A new study published in the Annals of Family Medicine looked at whether peer-delivered cognitive behavioral training could improve functioning in patients with diabetes.
“We wanted to test an intervention that did not rely on opioids to relieve pain, improve functioning, and increase exercise in people with diabetes and chronic joint pain,” study author Dr. Monika Safford told us. “This is a very common combination that affects up to 70 per cent of people with diabetes. We also hoped that diabetes parameters like blood glucose, blood pressure, and cholesterol would also improve as a result of increased physical activity.”
Researchers based the intervention on a large body of evidence for cognitive behavioral approaches to behavior change. Cognitive behavior therapy, or CBT, has been shown to work in a variety of chronic pain conditions and in depression, which often accompanies chronic pain.
“The problem in the U.S. is that this kind of therapy is delivered by psychologists, and there are very few of those to go around,” Safford told us, “especially in remote locations like the region in which we conducted the study – the rural south that includes largely African American communities, a region known as the black belt of the U.S.”
Diabetes self-management interventions had been done in this region by the researchers, with the interventions delivered by trained peer coaches. In the course of doing their first trial, their coaches kept telling them that their clients were in too much pain to exercise.
“I realized that we had not included anything in the intervention specifically designed to overcome pain as a barrier to exercise,” Safford told us. “In looking further in the literature, I found remarkably little on the topic of chronic joint pain in diabetes. With the opioid epidemic continuing to rage, we definitely saw this as a shortcoming – finding effective, widely scalable interventions that did not rely on opioids or mental health professionals.”
To test out their theory, researchers conducted a cluster, randomized trial, the most rigorous design to answer an experimental question. The hypothesis was that the living healthy intervention would reduce pain, increase functioning, and increase exercise in the intervention participants, compared to an ‘intention control’.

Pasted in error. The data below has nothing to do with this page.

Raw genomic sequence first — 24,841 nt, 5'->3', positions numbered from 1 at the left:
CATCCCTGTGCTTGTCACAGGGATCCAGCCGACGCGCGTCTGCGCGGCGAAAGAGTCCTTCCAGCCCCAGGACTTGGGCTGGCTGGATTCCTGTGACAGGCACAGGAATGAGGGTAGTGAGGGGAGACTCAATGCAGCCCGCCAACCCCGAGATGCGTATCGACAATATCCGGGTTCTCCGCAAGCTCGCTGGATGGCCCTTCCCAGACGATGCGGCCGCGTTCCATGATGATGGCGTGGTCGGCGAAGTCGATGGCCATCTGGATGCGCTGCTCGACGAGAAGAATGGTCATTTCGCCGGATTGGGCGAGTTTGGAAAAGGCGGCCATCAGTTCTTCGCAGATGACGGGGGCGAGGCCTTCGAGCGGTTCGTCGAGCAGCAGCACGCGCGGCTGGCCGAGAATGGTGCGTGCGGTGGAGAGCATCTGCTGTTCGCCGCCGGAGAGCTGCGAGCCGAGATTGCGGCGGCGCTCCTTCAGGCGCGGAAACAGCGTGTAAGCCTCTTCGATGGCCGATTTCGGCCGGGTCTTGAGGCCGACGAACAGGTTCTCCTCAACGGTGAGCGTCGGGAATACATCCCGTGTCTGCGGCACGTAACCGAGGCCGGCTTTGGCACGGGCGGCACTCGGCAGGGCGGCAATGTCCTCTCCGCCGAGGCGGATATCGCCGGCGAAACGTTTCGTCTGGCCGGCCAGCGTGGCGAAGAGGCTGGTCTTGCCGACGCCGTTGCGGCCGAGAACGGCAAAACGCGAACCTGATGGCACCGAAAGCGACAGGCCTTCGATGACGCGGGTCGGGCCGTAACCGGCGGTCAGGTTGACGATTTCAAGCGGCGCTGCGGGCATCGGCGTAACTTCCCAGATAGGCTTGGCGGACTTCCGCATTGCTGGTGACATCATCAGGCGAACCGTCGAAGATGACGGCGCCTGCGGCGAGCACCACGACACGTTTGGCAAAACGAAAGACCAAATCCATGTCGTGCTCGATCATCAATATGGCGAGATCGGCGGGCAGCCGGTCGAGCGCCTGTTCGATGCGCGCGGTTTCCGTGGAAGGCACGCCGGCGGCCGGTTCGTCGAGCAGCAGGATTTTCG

“This type of control is important in studies of cognitive behavior interventions, since talking to a nice person on the phone ten times can improve quality of life without any cognitive behavior intervention,” Safford told us. “Our ‘intention control’ was a series of phone calls about general health topics, also delivered by peer coaches. This design allowed us to attribute any benefits observed in the intervention participants to the cognitive behavior intervention.”
Results of the study showed that the living healthy intervention reduced pain, improved functioning, and increased exercise. It did not change diabetes parameters (blood glucose as reflected in ‘hemoglobin a1c’, blood pressure, and cholesterol).
The researchers were surprised with the results.
“We did not expect such a dramatic effect on pain, functioning, and improvements in exercise,” Safford told us. “This came at a point in the trial that was earlier than expected.”
The initial study plan included 400 subjects, but it became clear that the answers were obtained after just 200 patients. Safford believes this is an exciting intervention because it does not rely on opioids to reduce pain, it integrates diabetes self-care with pain management.
“People really like the intervention,” Safford told us. “We had over 85 per cent retention in the intervention arm and nearly all participants completed the intervention which is quite remarkable, really.”
The next challenge is how to implement this widely as few health systems or doctor’s offices are set up to deliver this kind of intervention.
“I would very much like to explore how to scale this effective intervention up nationally,” Safford told us, “to make it available to the many people living with diabetes and chronic pain in the U.S.”
Patricia Tomasi is a mom, maternal mental health advocate, journalist, and speaker. She writes regularly for the Huffington Post Canada, focusing primarily on maternal mental health after suffering from severe postpartum anxiety twice. You can find her Huffington Post biography here. Patricia is also a Patient Expert Advisor for the North American-based, Maternal Mental Health Research Collective and is the founder of the online peer support group - Facebook Postpartum Depression & Anxiety Support Group - with over 1500 members worldwide. Blog: www.patriciatomasiblog.wordpress.com